New York, USA: Routledge (2019
Chapter 1st of the book.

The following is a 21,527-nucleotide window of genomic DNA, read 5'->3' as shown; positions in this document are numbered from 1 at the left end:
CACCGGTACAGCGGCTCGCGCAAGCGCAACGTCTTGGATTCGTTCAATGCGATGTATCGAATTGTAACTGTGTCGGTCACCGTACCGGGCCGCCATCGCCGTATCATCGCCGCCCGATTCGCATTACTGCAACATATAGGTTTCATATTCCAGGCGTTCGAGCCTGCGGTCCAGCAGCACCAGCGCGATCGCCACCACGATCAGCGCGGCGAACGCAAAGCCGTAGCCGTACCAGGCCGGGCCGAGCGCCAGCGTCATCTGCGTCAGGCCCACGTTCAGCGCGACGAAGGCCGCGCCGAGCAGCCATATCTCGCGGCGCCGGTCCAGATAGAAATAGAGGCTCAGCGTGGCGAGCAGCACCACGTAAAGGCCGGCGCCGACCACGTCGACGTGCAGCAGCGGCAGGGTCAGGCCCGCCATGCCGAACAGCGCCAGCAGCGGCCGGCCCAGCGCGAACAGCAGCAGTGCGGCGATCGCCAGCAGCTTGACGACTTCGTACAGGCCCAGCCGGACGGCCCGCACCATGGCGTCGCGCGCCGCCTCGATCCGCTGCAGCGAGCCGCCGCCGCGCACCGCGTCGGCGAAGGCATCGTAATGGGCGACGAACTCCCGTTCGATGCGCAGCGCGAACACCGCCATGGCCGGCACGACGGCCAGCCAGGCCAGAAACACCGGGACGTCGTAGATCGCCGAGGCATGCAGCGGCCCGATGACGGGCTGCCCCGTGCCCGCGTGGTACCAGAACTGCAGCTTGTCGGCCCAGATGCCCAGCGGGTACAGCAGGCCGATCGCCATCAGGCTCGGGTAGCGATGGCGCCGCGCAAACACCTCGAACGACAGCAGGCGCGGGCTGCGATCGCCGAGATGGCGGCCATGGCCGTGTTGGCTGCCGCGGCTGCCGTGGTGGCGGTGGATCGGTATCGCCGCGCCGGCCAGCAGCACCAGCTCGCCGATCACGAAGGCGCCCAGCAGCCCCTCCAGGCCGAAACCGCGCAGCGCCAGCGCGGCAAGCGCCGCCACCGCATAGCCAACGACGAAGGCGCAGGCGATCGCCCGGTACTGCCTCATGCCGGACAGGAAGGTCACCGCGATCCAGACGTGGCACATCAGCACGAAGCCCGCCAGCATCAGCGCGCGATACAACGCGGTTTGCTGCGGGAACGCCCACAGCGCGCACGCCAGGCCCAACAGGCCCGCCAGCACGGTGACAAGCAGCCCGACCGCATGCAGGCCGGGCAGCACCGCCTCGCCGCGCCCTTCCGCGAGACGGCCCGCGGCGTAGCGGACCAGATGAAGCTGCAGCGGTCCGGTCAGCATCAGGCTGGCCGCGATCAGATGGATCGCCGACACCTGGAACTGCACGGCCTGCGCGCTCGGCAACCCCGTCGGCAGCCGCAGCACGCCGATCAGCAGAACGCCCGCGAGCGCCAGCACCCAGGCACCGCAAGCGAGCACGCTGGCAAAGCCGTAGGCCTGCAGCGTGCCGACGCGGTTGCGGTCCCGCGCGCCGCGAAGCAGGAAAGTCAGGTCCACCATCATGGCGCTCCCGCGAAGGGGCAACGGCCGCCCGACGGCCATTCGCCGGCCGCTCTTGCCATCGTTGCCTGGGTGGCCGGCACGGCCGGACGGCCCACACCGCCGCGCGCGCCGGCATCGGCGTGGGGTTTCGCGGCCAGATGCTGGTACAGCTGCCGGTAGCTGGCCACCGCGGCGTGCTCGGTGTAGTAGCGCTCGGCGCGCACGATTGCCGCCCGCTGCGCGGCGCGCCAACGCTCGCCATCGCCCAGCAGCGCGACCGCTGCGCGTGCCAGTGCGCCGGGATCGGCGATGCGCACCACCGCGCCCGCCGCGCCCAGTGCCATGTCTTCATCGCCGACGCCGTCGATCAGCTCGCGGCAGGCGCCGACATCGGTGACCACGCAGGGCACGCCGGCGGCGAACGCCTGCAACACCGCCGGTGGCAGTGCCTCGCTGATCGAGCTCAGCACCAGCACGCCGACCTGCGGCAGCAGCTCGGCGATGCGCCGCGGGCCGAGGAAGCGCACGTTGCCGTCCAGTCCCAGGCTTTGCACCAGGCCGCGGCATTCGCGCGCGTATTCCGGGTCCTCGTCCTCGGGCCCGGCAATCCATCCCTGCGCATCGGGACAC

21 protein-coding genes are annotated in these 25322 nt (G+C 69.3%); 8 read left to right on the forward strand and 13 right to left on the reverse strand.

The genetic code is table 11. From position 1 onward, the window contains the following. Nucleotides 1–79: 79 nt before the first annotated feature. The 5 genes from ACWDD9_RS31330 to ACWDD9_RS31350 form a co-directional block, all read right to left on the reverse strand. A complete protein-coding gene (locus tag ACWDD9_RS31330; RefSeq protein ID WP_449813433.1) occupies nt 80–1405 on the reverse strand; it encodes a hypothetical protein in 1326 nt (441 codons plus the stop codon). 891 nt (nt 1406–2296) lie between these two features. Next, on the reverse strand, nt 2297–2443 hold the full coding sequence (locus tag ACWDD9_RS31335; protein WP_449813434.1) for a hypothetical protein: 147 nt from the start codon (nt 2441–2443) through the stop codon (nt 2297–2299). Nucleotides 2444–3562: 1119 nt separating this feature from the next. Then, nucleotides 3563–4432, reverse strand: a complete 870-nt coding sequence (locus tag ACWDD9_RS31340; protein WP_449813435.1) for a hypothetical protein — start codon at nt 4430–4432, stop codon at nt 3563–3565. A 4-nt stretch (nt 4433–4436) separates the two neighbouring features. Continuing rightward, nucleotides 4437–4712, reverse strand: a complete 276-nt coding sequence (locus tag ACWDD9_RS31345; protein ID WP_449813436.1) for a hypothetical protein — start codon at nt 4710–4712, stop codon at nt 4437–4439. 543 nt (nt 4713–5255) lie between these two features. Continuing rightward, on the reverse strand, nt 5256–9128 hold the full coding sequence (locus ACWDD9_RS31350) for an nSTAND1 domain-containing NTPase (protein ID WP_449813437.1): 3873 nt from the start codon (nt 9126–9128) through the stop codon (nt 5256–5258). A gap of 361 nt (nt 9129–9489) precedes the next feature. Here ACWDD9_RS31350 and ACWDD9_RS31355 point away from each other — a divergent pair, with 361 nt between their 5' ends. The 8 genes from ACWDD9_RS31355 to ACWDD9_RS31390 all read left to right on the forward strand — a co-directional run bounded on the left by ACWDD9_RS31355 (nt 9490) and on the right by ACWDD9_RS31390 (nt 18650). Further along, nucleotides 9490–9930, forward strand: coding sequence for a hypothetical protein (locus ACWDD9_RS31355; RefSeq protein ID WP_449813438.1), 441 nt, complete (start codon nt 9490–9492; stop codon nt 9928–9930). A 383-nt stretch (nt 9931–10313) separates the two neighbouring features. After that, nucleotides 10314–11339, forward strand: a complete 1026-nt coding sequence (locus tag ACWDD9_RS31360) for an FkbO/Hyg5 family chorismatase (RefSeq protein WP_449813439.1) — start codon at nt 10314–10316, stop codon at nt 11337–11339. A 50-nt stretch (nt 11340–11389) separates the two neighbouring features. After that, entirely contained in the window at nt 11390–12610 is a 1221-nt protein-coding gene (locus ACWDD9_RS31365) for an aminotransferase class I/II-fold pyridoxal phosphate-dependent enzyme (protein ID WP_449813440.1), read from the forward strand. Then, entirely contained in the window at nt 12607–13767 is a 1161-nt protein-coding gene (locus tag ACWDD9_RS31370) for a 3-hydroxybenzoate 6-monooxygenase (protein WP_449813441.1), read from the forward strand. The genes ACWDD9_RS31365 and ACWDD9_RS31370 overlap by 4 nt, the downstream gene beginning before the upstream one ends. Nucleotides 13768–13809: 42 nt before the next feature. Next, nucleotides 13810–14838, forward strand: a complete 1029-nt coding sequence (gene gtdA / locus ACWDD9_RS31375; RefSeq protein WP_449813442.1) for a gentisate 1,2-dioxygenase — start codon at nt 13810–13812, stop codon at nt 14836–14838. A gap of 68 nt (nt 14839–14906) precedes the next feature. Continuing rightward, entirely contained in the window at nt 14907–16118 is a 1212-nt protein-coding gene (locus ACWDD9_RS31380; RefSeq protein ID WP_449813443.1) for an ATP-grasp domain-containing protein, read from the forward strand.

This chapter explores the fundamental ambiguity of the concept of plasticity – between openness and determination, change and stabilization of forms. This pluralism of meanings is used to unpack different instantiations of corporeal plasticity across various epochs, starting from ancient and early modern medicine, particularly humouralism. A genealogical approach displaces the notion that plasticity is a unitary phenomenon, coming in the abstract, and illuminates the unequal distribution of different forms of plasticities across social, gender, and ethnic groups. Taking a longer view of the plastic body as a ubiquitous belief in traditions predating and coexisting with modern medicine will help contextualize the seeming radicalism of today’s turn to permeability and the exceptionalism of Western findings. By highlighting the complex biopolitical usages of plasticity in the past, the chapter warns against simplistic appropriations of the term in contemporary body/world configurations driven by findings in neuroscience, epigenetics and microbiomics.